The passage of the 2018 Farm Bill created a significant opportunity for the cannabis industry. It legalized hemp-derived cannabidiol (CBD) at the federal level in the U.S., giving companies a way to legitimately sell CBD products. It was an exciting opportunity -- but, unfortunately, hemp stocks have struggled badly over the past year.

Charlotte's Web (CWBHF -0.43%) is down about 80% in 12 months, which is in line with how the broad Horizons Marijuana Life Sciences ETF (HMLSF -0.74%) has performed during that time. Tilray (TLRY), which last year acquired Manitoba Harvest -- the company that makes the Hemp Hearts brand of edible hemp-seed interiors -- has collapsed by more than 93% over the past year.

Given their struggles, cannabis investors may be wondering whether hemp is still a safer place to invest than companies that only sell marijuana and products high in tetrahydrocannabinol (THC). Let's have a closer look.

Is there really enough demand for hemp?

Tilray acquired Manitoba Harvest on Feb. 28, 2019, so there is not yet a significant sample size to track how the company's done in hemp. But for Charlotte's Web, sales numbers are showing signs of stalling over the past few quarters. The third quarter, ending Sept. 30, saw $25 million in revenue. And while that was an impressive 41% increase from the $17.7 million it generated in the prior-year quarter, it was almost a mirror image of its top line in the second quarter, in which Charlotte's Web also recorded $25 million in sales -- showing no quarter-over-quarter growth. Those revenue numbers were also only 15% higher than in the first quarter, when Charlotte's Web brought in $21.7 million in sales.

Hemp oil products.

Image source: Getty Images.

This slowing growth comes despite more stores carrying Charlotte's Web products. In Q1, the company touted that its products were in four national retailers across the country, with retail locations topping 6,000. By Q2, it was up to almost 8,000 retail locations, and in the third quarter that number jumped to 9,000.

Despite a 50% increase from Q1 to Q3 in the number of stores, sales are only up 15%. While these numbers are a good sign of market penetration and wide-scale distribution, they're not translating into a stronger top line -- a possible sign that the company's hemp products are not rising in popularity.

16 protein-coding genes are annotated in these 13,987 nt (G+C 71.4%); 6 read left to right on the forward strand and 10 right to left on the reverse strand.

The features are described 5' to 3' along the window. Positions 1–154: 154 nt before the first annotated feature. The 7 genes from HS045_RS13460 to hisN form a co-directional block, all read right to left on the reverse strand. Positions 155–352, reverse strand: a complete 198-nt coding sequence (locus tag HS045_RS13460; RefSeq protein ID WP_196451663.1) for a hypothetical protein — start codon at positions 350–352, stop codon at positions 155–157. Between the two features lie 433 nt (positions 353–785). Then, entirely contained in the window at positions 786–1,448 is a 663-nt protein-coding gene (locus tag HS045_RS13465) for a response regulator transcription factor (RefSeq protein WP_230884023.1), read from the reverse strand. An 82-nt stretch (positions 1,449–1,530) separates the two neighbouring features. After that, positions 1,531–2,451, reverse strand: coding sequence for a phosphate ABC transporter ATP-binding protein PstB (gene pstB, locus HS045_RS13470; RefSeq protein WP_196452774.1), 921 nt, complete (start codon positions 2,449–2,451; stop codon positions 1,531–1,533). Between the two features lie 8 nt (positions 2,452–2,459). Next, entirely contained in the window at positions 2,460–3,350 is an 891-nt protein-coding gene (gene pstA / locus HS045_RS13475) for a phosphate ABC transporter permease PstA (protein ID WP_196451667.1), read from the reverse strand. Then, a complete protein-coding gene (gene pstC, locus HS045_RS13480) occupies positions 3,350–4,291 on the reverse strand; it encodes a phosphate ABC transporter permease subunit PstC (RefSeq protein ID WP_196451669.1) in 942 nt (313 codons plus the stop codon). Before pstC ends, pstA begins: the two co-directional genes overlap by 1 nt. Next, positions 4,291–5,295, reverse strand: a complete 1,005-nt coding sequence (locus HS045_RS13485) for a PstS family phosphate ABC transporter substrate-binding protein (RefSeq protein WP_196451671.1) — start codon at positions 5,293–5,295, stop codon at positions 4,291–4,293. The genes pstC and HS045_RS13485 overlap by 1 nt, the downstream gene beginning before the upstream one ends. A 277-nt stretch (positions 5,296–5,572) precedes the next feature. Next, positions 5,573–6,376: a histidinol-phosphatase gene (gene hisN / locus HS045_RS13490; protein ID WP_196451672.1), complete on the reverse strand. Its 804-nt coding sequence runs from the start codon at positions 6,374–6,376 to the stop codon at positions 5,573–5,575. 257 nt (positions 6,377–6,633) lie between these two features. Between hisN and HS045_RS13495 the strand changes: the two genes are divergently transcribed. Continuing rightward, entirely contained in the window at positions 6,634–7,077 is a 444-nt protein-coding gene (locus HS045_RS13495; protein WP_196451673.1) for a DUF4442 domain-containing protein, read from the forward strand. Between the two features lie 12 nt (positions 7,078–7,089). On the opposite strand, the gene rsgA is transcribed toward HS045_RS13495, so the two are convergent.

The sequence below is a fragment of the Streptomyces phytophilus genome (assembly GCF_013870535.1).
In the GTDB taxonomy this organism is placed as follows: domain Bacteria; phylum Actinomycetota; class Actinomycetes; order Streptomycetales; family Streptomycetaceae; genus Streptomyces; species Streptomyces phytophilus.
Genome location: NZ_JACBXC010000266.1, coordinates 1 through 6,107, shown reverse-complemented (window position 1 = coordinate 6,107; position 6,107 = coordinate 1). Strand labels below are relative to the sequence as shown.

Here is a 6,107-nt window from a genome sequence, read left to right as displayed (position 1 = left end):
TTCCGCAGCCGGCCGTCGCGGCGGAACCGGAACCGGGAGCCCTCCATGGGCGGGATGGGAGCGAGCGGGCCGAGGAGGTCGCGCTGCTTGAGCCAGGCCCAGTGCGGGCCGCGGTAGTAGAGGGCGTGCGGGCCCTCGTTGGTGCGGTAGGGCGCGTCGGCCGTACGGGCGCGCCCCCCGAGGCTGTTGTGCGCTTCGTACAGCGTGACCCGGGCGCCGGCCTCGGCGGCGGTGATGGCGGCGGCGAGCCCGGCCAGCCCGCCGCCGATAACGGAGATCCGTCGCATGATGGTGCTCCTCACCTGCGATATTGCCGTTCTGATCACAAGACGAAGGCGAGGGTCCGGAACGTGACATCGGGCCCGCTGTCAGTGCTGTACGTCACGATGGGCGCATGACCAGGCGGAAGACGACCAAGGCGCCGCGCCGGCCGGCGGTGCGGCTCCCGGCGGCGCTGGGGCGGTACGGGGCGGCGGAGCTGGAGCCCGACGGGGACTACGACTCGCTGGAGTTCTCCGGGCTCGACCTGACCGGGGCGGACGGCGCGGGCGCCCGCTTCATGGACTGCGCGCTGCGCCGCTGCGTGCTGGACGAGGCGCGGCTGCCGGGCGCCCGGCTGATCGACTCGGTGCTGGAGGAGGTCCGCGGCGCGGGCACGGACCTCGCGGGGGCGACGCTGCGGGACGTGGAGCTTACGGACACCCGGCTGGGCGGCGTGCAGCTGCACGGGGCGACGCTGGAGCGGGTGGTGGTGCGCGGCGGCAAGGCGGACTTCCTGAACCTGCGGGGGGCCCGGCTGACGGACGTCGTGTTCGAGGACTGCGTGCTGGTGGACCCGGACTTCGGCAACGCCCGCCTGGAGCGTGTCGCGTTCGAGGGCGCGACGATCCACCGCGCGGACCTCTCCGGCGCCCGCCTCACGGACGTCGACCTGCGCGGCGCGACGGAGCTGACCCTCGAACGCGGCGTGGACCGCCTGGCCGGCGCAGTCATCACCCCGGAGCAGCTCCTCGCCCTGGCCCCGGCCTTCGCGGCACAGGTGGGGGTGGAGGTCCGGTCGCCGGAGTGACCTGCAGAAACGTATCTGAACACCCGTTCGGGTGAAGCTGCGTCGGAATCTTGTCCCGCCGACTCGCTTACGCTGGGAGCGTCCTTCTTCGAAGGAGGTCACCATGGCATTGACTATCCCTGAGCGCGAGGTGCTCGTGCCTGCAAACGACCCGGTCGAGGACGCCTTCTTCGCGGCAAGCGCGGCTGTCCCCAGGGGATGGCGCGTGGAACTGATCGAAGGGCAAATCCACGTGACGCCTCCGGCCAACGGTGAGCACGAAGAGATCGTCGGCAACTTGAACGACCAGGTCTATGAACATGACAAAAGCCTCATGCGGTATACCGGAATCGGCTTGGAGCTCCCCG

Hemp used to be a safer investment than pot, but that may not be the case today

A big reason to invest in Charlotte's Web in the past was that the stock was a safer buy than marijuana stocks; it was more likely to post a profit. However, in Q3, the company landed in the red after growth-related expenses were able to chip away at its bottom line. And things may only get worse, as the price for hemp is likely to fall as the market reaches oversupply and more companies start offering hemp-derived CBD products.

Tilray is a great example of a company that was able to acquire a position in hemp. Canopy Growth (CGC 3.27%) is also looking to sell hemp in the U.S. after receiving a license to process and produce it in New York in January 2019. As more competition enters, there's going to be even more pressure to push prices down, and that will only make it more difficult for a company like Charlotte's Web to increase its revenue. And with costs on the rise, that makes profitability less likely, which could keep investors away from the stock.

Even with the rise in competition, investors would still expect to see Charlotte's Web take advantage of its stronger market position with more than 9,000 retail locations carrying its products -- but that just hasn't been the case, as sales are running into a ceiling.

One of the reasons consumers may be less excited about hemp-derived CBD is that in November, the U.S. Food and Drug Administration warned the public that CBD products aren't risk-free and that they can cause harm.

Is hemp a better investment than marijuana?

There's less risk investing in hemp simply because the products are legal across the U.S., so transporting and shipping them across state lines is not an issue, as opposed to marijuana products with THC levels over 0.3%, which are still illegal federally. However, the legality of hemp versus marijuana isn't enough of a reason to invest in hemp. California is the largest market for marijuana in the world, and even if a company only operated there, it could still have tremendous growth opportunities.

That's why the apparent safety that hemp stocks may offer doesn't necessarily make them better investments than stocks that focus mainly on pot. But regardless of whether a company sells hemp or marijuana that's high in THC, investors should look at its sales growth as well as its potential to post a profit. Strong top and bottom lines are going to be what sends a stock up in price, not whether it sells hemp or marijuana.